One final type of this sword that should be mentioned is the counterfeit WWII katana swords that seem to permeate the market. These almost always come from Chinese "antique" dealers and are made poorly and artificaily aged. They look dirty and cheap. Horrible fake hamon ("temper" line), gaudy tsuka (handle) and saya (scabbard), and malformed kissaki (point) give these away. They are usually priced at $.01 to $199 with $100 shipping tacked on. These swords are fake, not made to for actual use, and the tactics used to advertise them is fraud.


Group Two:
Entry Level Collector's Katana Swords

I'm going to get myself in trouble here because many people are going to recognize sword the've bought, and resent me classifying them here. Please understand the classifications are my own invention, and are subjective.

In my opinion, an entry level collectors katana is a sword that is minimally functional to moderately functional but still consists of too many production sacrifices for Martial Arts use.

Some examples of these type katana are Musashi, Masahiro, Kawashima and the new United Black.

Masahiro Shadow Warrior

The Masahiro 'Shadow Warrior' Katana entry level collectors Katana


While these brands usually are made from acceptable steel, and heat-treated, they still represent huge cost saving measures. Often they are claimed to be "Hand Forged" but are much more likely the result of rolling mills. They are usually through hardened with fake hamon, but in some cases may indeed be dirrerentially hardened, which is a scary thing in this price range. So many microfractures, cracks, and stresses occur in a water quench, that $100 water quench sword will very likely not have the level of QC that would be ideal.

Sword of this level almost universally have cheap zinc-oxide or mixed metal fitting, the ito-maki (handle wrap) does not alternate, and no hishigami (paper triangles) are used to shape and support the diamond folds.

The swords are made in a factory setting and things like saya (scabbard) and tsuka (handle) are as well. They are not fitted properly, just made to tolerances and matched as best possible. This usually means lots of tight, loose or rattley saya.

The Tsuka(handle) are made too small or too large. The ones made small are hammered on with a mallet, and may seem tight and well made at first perusal, but this results in many cracked handles. The ones made too large are shimmed to fit.

Cracked Tsuka

While cracked tsuka occur on all but the highest end sword, they are almost standard at this price point


Often these sword feature a bo-hi (blade groove) that just sort of fade away before the kissaki (point). The reason for this is simple, the same machine that cuts the bohi also mirror polishes the blade. It is an enormous cost-saving step.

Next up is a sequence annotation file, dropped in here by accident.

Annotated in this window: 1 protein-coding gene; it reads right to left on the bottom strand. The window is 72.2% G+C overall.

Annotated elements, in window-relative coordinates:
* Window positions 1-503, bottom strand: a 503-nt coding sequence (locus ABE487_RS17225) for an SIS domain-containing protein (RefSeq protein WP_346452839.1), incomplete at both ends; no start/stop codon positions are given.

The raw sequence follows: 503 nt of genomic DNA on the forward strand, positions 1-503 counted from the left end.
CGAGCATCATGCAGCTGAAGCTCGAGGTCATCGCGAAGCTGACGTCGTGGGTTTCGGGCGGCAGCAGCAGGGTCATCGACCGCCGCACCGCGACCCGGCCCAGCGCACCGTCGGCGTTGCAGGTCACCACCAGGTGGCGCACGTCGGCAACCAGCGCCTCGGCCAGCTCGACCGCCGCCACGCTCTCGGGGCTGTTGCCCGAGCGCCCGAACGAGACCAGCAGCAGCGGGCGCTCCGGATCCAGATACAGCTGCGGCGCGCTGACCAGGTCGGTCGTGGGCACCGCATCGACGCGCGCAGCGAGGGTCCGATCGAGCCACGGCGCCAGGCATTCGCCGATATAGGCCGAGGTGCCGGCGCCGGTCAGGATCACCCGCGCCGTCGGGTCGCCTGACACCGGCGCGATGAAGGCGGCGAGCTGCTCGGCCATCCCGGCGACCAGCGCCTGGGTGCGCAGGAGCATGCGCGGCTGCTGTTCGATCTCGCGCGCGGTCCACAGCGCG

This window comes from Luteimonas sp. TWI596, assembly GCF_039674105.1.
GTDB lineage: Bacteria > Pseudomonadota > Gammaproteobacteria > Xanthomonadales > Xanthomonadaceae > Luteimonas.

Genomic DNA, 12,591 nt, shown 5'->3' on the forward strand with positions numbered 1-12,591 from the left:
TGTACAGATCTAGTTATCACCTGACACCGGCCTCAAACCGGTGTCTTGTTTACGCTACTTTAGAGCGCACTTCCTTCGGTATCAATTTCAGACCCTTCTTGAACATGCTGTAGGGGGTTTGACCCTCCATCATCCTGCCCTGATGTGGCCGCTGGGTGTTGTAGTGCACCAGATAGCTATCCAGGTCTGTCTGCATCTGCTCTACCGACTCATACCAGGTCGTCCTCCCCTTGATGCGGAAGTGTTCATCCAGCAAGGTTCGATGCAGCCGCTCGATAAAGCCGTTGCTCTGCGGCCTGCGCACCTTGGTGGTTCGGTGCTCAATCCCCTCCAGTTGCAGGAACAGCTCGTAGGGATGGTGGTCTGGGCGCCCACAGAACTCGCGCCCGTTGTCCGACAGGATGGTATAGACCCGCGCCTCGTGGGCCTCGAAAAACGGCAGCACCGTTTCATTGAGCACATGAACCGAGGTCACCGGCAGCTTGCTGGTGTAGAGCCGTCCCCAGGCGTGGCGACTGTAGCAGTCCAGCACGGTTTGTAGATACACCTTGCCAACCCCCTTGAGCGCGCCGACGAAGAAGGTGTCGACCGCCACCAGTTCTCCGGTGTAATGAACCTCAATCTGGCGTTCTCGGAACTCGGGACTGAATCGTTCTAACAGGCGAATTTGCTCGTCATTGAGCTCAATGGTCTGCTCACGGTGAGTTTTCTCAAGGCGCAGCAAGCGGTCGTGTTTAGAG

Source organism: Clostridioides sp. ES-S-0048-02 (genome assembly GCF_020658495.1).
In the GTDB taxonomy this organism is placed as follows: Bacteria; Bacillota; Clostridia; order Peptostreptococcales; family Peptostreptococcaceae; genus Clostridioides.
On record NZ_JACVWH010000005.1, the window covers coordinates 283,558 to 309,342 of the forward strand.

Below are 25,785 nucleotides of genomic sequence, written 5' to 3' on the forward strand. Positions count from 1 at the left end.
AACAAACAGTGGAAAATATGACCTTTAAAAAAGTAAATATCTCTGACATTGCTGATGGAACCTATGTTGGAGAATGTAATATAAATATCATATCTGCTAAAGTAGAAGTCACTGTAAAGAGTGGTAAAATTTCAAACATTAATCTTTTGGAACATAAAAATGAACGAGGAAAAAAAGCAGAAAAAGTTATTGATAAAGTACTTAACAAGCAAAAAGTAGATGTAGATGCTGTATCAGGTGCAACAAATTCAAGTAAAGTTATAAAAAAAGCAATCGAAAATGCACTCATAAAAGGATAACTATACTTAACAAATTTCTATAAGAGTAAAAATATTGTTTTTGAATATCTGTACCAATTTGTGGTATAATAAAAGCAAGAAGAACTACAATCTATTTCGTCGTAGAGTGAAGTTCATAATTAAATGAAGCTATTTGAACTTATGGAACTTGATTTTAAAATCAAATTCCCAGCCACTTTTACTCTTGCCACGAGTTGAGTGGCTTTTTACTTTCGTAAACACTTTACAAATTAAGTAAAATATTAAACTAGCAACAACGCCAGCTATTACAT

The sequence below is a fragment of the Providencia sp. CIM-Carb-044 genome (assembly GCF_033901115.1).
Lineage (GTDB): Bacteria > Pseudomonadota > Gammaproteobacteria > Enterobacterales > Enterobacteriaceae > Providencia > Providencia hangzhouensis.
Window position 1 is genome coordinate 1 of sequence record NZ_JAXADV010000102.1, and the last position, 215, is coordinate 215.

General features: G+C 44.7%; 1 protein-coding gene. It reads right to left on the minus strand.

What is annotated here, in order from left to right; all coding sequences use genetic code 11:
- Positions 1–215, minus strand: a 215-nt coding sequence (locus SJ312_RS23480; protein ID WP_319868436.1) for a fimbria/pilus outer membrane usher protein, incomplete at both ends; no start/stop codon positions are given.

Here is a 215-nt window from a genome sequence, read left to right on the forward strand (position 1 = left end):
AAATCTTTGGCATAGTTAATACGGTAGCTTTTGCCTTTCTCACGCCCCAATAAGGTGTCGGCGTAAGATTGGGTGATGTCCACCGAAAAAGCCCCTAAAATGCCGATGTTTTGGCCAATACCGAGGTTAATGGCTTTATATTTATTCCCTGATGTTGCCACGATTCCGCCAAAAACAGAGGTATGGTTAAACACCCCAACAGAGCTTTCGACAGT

Sword in this catagory provide a moderately functional sword for casual collectors, but should always be well checked and perhaps modified if to see more than casual use.


Group Three:
Martial Arts Grade Katana Swords

Making a Katana

Martial Arts Grade katana swords come in varying levels of quality and varying prices as well. Many suppliers make Martial Art Grade katana, but the giants of the industry are Fred Chen and Paul Chen. Fred Chen's Huanou Factory, or spinoffs from it make katana swords for many, many brands. Paul Chen is the man behind the industry giant Hanwei, and also supplies sword for Bugei Trading Company.

There are many brands of good reputation supplying Martial Art grade production katana swords. Some of these are Hanwei, Dynasty Forge, Last Legend, Cheness, Imperial Forge, Ronin Katana, Kensei (formerly Oni Forge), Kris Cutlery, Citadel, Bugei, Martial Art Swords, and Sword Store. There are of course many others.

A couple of retailers offer a pretty decent katana that serves well as a training sword, as well as being a pretty good piece for collectors, because of the customization availiable. These include Ronin Swords and the SBG Custom katana.

Martial Art Grade swords are almost all truly hand-forged. Some are made by stock removal like the now defunct Atrim/ ASA katana.

VIDEO: Martial Arts Grade Sword Forging

A rare insight into how martial arts grade Katana are made by Cheness Cutlery

At the bottom of the spectrum is what many call beaters. Examples of this include the Hanwei Practical series, Dynasty Forge Musha Series and Cheness. The shortcuts taken to provide a dojo acceptable sword at low costs vary. The Hanwei Practical Series employs utilitarian fittings, synthetic materials and a lower level of polish. Dynasty Forge's Musha Series makes its concession in offering a through hardened blade, as did some of the old Oni Forge swords such as the Tonbo and Imperial. Cheness puts a lot of effort into a tough blade, and makes its sacrifices in the area of tsuka-maki and fittings. All of these also have cosmetic kissaki.